With regards to the time spent on the project, he indicated that: “In retrospect, everyone has realized that an 18-24 month timeframe for a first-of-a-kind project of this magnitude in a remote area was too optimistic. If you take the actual time that was taken from the signature of the contract [with the developer] to the time it was connected to the grid, that is to say about 3 years, it is not unreasonable, and it is in line with other CSP projects of this magnitude built around the world”.

UAE: execution problems at Shams 1

Shams 1 plant in Abu Dhabi. 

In the worst cases, delays during the construction phase could last as long as twelve months. A source close to one of the developers of Shams 1 [3] (Abengoa, Masdar and Total), who wishes to remain anonymous, revealed that the liquidated damages clause in that contract established a penalty for delays of around US $100,000 per day, totalling a staggering US $36,5 million.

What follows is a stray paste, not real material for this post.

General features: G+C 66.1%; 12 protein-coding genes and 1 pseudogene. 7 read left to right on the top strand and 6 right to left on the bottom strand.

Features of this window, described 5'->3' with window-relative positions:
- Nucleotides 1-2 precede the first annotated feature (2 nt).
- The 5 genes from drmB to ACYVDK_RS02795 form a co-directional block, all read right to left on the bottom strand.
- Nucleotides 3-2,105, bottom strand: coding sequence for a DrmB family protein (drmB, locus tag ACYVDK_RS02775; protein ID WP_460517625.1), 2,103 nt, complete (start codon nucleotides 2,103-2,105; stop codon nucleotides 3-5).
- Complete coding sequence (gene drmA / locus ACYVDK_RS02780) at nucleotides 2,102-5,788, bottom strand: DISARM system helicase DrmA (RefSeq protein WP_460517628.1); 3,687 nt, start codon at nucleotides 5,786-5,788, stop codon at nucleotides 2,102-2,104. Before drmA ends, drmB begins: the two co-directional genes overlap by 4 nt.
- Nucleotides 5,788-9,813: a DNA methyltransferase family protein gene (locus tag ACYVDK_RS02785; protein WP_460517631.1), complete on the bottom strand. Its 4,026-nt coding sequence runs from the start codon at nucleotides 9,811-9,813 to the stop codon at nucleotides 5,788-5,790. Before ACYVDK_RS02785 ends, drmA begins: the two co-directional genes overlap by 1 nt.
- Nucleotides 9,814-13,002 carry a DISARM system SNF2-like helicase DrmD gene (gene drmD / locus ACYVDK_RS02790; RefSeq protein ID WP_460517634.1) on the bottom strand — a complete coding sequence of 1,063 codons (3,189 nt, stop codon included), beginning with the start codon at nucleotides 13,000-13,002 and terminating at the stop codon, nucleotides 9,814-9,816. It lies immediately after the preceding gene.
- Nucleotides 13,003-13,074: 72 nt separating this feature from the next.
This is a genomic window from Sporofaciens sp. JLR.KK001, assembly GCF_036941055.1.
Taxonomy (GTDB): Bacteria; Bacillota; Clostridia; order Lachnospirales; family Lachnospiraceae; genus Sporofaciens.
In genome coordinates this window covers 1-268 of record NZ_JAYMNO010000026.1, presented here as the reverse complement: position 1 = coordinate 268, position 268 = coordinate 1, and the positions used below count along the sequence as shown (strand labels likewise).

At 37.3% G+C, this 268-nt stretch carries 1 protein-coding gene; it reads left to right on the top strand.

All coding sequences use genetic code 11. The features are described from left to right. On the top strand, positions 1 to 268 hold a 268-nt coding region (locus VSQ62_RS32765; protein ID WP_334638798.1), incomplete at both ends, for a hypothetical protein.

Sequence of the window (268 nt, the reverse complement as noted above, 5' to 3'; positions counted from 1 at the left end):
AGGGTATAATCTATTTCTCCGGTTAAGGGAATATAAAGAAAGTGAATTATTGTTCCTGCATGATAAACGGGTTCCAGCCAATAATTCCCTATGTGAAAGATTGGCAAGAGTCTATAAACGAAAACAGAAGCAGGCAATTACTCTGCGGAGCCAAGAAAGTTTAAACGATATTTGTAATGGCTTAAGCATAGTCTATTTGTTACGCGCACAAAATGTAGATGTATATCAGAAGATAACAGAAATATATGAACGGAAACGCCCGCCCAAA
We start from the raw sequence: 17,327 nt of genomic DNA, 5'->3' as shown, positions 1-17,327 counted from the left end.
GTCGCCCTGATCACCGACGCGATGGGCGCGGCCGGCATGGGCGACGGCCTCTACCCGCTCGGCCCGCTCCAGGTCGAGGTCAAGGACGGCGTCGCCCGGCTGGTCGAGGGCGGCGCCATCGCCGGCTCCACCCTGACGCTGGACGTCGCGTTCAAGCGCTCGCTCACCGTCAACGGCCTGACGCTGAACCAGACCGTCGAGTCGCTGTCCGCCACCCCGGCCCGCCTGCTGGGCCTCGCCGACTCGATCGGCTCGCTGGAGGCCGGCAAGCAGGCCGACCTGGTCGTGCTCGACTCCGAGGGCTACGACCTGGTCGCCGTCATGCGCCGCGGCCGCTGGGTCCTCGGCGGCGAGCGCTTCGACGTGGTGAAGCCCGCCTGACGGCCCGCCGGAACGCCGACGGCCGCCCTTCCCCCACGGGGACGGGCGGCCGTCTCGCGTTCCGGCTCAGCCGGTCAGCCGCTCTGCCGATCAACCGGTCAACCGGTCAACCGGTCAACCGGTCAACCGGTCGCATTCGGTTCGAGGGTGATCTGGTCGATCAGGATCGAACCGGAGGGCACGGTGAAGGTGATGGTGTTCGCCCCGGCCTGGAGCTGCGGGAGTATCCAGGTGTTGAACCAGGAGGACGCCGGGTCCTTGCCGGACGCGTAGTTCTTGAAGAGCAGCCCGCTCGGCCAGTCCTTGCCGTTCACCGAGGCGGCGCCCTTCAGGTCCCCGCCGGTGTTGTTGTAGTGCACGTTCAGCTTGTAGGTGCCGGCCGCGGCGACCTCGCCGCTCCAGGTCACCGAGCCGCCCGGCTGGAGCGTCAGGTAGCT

“In this case, EPC contractors (Abener and Teyma) failed to deliver on time. They had built many 50 MW parabolic troughs, but this one was their first 100 MW parabolic trough project and the design was very different. Every time you are building something new, you will experience considerable delays”, our source added.

Climatic conditions [13] and the particular characteristics of the plant’s location did not help either. The lack of water, the presence of wind, the high dust concentration affecting direct solar radiation values and the sandy soil, were all contributing factors to the delay.